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Why You Should Volunteer This Labor Day

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It's a no brainer: we should all volunteer to give a little back to society. But what about volunteering to give back to yourself? While volunteering is designed to help others, lending a helping hand also makes you, the volunteer, a happier and healthier person. This Labor Day, I challenge you to celebrate the American worker not by barbecuing or shopping, but by engaging in one of our nation's longest work traditions: volunteering.

Labor Day has been around for a long time. New York City was the first city to celebrate the holiday, all the way back in 1882. The first national Labor Day took place in 1894, nearly 120 years ago. There are currently an estimated 155 million men and women in the U.S. workforce. These men and women are the people we celebrate each Labor Day. American workers, from farmers to scientists and business people to members of the military, have all contributed to making this country stronger, better and more productive.

Ironically, there are some laborers who don't get a day off even though the nation is celebrating them. This includes members of the military, hospital workers, emergency personnel and farmers. What better way to celebrate these workers then by giving them a hand? As the last day of vacation before the kids start school, Labor Day is the perfect day to get in that last-minute volunteer work as a family or community before school and extracurricular activities take over. If you need some convincing, here are some facts about volunteering that you might not know.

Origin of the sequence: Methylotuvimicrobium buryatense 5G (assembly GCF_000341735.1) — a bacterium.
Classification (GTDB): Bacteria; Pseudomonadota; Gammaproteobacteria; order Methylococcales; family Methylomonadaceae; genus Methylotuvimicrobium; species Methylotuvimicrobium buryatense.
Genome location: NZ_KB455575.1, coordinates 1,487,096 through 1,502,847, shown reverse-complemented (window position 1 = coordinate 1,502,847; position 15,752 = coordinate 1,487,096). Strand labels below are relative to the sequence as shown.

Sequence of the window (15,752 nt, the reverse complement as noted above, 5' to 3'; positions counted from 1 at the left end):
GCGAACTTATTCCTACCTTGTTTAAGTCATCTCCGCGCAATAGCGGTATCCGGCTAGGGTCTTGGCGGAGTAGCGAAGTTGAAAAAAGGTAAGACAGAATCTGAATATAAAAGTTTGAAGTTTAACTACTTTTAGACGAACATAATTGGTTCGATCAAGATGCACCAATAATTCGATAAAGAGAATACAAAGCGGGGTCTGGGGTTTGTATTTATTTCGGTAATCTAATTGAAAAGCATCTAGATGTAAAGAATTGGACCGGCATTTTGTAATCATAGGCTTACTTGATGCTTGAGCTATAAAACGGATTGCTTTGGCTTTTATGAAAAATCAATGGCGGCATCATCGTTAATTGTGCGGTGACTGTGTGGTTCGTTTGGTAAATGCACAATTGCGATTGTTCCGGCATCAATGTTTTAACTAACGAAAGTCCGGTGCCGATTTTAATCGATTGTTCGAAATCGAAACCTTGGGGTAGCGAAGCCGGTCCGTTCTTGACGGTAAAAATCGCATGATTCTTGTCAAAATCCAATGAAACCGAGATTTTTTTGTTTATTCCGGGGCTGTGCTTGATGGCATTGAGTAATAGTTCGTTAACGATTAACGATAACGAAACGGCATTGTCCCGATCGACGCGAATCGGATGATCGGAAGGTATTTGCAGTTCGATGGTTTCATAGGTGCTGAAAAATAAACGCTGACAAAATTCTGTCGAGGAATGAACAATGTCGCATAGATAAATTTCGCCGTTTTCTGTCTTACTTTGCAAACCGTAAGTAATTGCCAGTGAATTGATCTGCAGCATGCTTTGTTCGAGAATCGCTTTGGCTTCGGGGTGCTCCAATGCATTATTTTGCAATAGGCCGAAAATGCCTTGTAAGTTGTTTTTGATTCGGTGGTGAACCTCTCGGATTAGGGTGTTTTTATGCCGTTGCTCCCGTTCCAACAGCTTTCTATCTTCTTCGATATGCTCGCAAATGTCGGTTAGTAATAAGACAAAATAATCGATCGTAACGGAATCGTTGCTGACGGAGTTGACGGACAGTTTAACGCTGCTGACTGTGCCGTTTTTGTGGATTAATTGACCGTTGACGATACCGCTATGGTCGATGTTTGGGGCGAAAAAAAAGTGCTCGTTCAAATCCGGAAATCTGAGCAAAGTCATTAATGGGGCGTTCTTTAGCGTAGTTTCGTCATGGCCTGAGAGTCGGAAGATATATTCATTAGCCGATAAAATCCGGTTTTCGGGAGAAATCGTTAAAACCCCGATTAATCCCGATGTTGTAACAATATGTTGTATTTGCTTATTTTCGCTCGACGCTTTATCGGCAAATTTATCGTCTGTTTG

• Only a quarter of U.S. citizens volunteer (that's the number we need to work on.)
  • Adults who started volunteering before age 18 are twice as likely to volunteer than those who didn't volunteer when they were younger.
  • Volunteering provides four key benefits to health: Volunteers feel better physically, emotionally and mentally. Volunteers report better stress management and lower stress levels. Volunteers feel closer to their communities and the people around them. Volunteers tend to be more informed, engaged and involved in managing their health.
  • In one survey, 76 percent of people said they felt physically healthier as a result of volunteering.
  • The estimated dollar value of volunteer time is $20.25.
  • If each of the estimated 155 million men and women volunteers only one hour to the same great cause on Labor Day, we would be donating the equivalent of $3.14 billion to that cause.

If you're looking for another reason to volunteer, consider Mia Schmid's story, as published in the New York Times. After college, Mia was working at Starbucks and was frustrated with her career prospects. In an effort to connect with a lifelong passion -- Africa -- Mia started devoting two days a week to volunteering for the Firelight Foundation, a grassroots organization dedicated to helping children in sub-Saharan Africa. After only three months, her volunteer position became a temporary paid position. When the temp position ended, she continued to volunteer. Six months later, she accepted full-time employment at an organization that she knew and loved. In today's difficult job market, volunteering won't just make you feel good about yourself. It could facilitate the next step in your career.

Not sure where to spend your Labor Day? Here's one suggestion -- spend the day serving our veterans. The Coalition for Iraq and Afghanistan Veterans has volunteer projects going on through the Coming Home Project, Disabled American Veterans, Fisher House Foundation, your local YMCA and a whole host of other opportunities. For more information, visit here.